At night, she takes his picture to bed beside her and bids him goodnight. He visits her in her sleep and she wakes up feeling calm and at peace.

And now she looks back and remembers all that he was, and all that he is to her. And she knows that all that he is, all that he was — wrinkles, whiteheads, age spots and all — will always be with her, will always be a part of her.

And that in the end, it was all worth it.

And suddenly, my fears take a pause.

And I realize — this is the kind of marriage I want.

While there are times when I wish my marriage wasn’t as co-dependent as ours is; while I sometimes envy friends whose husbands didn’t mind it even if they spent days away from each other for each of them to spend time with their respective friends; while I sometimes wonder what it would feel like to not care as much I do when we’re having one of our bad days and aren’t on speaking terms…

…I also see how blessed I am.  Few people are lucky enough to find someone who makes going through the sometimes-painful, sometimes-exhilarating roller coaster ride with — all worth it. Despite the constant ups and downs, despite the tumultuous everyday — I do marvel that after 10 years, he’s the only one who can make me laugh myself silly til my sides ache (even if I’ve heard the same joke over and over and over again). He can still make me feel giddy and excited even when we’re doing something as mundane as going to Greenhills or Robinsons Galleria on a weekend. He can still make me feel like the prettiest, sexiest woman in the planet — cellulite, sun spots, unwanted curves, white hair and all. He can still make me look forward to something as simple as movie night at home with a bowl of pop corn, the airconditioner turned on at full blast and us lying side by side on the bed while snuggling under the covers.

After more than 10 years and hundreds of fights later (and anticipating the hundreds more coming our way in our lifetime), I’m blessed enough to know that he is still and will continue to be the only one I want to grow old with; the only person I want to hold-hands with when I’ve reached the last years of my life; the only face I want to see every morning, everyday for the rest of my life; the only one to sit on a rickety old couch with while watching reruns of old movies.

At the end of it all, perhaps everyone deserves nothing short of a love like this. The kind that makes you weep with its intensity and depth, the kind that makes you tremble with fear, but also the kind that makes life worth living.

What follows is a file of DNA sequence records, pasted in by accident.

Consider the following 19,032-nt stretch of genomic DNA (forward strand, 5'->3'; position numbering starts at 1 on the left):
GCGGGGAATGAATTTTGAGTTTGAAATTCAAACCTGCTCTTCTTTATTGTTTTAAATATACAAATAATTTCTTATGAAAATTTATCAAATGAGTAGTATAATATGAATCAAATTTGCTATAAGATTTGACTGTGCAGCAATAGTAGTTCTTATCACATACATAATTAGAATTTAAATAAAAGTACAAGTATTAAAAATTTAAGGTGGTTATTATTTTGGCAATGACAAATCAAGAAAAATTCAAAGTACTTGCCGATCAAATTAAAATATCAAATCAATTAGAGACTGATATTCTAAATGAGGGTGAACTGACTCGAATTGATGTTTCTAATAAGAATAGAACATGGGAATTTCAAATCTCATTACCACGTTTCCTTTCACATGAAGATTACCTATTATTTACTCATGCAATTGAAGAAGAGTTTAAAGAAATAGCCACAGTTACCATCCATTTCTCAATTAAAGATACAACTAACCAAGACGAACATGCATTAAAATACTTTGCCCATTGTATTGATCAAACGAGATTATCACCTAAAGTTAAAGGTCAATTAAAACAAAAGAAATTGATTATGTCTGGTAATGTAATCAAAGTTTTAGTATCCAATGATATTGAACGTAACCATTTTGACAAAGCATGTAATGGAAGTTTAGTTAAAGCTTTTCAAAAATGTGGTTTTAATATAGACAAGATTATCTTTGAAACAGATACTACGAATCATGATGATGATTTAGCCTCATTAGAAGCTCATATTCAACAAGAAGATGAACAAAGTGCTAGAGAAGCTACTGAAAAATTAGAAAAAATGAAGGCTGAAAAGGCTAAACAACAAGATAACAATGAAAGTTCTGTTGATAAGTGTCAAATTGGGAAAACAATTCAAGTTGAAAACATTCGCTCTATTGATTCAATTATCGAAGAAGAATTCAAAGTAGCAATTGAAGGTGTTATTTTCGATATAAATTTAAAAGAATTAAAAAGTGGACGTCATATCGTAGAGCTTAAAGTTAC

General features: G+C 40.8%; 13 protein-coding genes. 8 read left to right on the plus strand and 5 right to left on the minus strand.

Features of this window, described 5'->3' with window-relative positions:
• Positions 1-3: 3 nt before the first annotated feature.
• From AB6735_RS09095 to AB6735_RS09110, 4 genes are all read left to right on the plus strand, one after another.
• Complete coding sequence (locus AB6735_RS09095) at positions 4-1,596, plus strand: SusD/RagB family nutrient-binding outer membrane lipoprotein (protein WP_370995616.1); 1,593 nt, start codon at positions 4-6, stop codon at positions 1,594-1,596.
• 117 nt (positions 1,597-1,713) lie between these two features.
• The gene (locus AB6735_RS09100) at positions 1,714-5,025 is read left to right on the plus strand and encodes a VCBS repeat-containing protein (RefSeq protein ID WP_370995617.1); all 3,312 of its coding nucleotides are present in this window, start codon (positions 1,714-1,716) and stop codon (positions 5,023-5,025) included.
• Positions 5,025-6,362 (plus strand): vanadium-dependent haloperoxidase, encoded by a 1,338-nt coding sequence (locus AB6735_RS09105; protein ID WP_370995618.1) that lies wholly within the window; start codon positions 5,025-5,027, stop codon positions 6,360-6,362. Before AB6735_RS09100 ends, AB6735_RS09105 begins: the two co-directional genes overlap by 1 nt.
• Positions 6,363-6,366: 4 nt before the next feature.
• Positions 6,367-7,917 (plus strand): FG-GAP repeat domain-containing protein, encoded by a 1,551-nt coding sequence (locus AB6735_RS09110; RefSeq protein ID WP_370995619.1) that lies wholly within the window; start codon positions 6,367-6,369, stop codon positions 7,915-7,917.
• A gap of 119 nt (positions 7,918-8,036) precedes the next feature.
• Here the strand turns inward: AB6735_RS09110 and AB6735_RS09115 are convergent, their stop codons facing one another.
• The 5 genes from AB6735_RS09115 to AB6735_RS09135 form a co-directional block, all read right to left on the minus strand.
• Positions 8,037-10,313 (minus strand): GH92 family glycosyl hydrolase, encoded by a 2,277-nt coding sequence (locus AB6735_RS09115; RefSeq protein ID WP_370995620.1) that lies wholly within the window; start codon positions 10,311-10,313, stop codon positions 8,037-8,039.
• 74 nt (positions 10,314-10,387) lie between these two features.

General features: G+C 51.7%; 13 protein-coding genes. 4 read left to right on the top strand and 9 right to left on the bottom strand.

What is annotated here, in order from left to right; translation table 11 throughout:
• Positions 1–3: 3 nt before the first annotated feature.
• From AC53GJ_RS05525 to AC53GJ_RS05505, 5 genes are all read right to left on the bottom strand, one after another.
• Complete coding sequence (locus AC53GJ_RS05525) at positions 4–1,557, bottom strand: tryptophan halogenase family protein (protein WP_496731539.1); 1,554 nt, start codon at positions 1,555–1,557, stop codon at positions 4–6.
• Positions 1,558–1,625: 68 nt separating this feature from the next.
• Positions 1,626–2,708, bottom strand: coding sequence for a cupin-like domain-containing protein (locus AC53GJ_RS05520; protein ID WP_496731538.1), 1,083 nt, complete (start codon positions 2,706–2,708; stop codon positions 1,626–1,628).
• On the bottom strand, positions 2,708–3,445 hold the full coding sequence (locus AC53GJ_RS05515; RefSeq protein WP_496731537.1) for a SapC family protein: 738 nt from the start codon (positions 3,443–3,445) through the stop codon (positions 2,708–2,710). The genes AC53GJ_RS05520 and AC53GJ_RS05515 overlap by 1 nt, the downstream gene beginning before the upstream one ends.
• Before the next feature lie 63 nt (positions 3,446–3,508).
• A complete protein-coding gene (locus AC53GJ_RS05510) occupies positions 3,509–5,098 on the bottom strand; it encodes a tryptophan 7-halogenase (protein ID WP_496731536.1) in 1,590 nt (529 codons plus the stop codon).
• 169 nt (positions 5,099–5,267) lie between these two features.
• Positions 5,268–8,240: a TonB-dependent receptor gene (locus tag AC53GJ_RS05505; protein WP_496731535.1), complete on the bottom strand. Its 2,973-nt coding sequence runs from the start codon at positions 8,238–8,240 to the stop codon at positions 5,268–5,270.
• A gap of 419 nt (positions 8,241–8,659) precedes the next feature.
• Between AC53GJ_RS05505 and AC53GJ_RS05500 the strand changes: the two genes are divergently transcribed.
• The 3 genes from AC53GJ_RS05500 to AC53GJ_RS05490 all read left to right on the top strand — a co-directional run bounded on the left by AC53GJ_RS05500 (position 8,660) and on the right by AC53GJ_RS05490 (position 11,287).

For richer and for poorer, in sickness and in health, for better or for worse, til death do us part.

Thank you Mom and Dad, for the gift of your love for each other and showing me that the only kind of love worth having is the one you’d give your everything for, til death do you part.

Written in memory of G. Wang Jr. and V. De Ocampo. Clickable photos for original source.

The Color of Mourning

I’ve always loved vibrant splashes of color.

A year ago, my wardrobe consisted of bright yellows, deep reds, jade greens, aqua blues and splashy oranges. Paired with black leggings, white jeans or khaki pants, choosing my wardrobe for the following day was always a pleasant few minutes of rummaging through my rainbow-colored closet. On bad days, wearing happy colors created a lift in my heart and caused me to feel just a tad bit more cheerful.

When dad passed away last August, I had to shove all my colors to the back of the closet and start taking out my blacks, whites and grays.

In Chinese tradition, the immediate family mourns the death of a loved one by wearing mourning clothes for one year. The strictest Chinese families stick by the 365-day uniform of a white top paired with a black bottom. In some families, the customary black mourning pin is always attached to the white shirt.

In our family, we were a little less strict. No happy colors first. Stick with subdued, muted colors.

So I spent the first few weekends after dad’s death weaving my way through shops and stalls with the intent of rebuilding a new wardrobe that made way for a grieving daughter.

It’s been almost 9 months since then. Inside these 9 months, I’ve gotten used to directing my gaze immediately to clothing racks that held blacks, whites and grays in my shopping trips. My office mates had also gotten used to seeing me in these colors.